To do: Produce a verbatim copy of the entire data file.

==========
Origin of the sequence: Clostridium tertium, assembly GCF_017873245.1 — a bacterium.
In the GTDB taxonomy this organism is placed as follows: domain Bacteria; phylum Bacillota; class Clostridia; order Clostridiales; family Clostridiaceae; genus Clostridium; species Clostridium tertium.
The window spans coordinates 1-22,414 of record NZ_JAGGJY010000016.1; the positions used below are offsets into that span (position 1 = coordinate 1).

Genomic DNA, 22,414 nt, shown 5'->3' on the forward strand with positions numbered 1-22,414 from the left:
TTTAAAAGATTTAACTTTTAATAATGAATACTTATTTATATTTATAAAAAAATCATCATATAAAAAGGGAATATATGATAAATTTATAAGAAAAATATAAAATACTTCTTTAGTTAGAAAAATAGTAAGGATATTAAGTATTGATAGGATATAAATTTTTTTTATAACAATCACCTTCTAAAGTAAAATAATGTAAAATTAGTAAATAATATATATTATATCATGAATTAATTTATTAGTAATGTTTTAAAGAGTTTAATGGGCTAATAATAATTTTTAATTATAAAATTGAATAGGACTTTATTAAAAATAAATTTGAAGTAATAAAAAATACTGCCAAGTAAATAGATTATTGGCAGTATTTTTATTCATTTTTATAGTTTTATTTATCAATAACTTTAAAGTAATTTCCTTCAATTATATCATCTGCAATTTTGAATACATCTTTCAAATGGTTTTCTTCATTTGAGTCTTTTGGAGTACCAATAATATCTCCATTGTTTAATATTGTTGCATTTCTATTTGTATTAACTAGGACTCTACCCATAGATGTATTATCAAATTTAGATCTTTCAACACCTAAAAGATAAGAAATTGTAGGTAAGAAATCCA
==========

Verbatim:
Origin of the sequence: Clostridium tertium, assembly GCF_017873245.1 — a bacterium.
In the GTDB taxonomy this organism is placed as follows: domain Bacteria; phylum Bacillota; class Clostridia; order Clostridiales; family Clostridiaceae; genus Clostridium; species Clostridium tertium.
The window spans coordinates 1-22,414 of record NZ_JAGGJY010000016.1; the positions used below are offsets into that span (position 1 = coordinate 1).

Genomic DNA, 22,414 nt, shown 5'->3' on the forward strand with positions numbered 1-22,414 from the left:
TTTAAAAGATTTAACTTTTAATAATGAATACTTATTTATATTTATAAAAAAATCATCATATAAAAAGGGAATATATGATAAATTTATAAGAAAAATATAAAATACTTCTTTAGTTAGAAAAATAGTAAGGATATTAAGTATTGATAGGATATAAATTTTTTTTATAACAATCACCTTCTAAAGTAAAATAATGTAAAATTAGTAAATAATATATATTATATCATGAATTAATTTATTAGTAATGTTTTAAAGAGTTTAATGGGCTAATAATAATTTTTAATTATAAAATTGAATAGGACTTTATTAAAAATAAATTTGAAGTAATAAAAAATACTGCCAAGTAAATAGATTATTGGCAGTATTTTTATTCATTTTTATAGTTTTATTTATCAATAACTTTAAAGTAATTTCCTTCAATTATATCATCTGCAATTTTGAATACATCTTTCAAATGGTTTTCTTCATTTGAGTCTTTTGGAGTACCAATAATATCTCCATTGTTTAATATTGTTGCATTTCTATTTGTATTAACTAGGACTCTACCCATAGATGTATTATCAAATTTAGATCTTTCAACACCTAAAAGATAAGAAATTGTAGGTAAGAAATCCA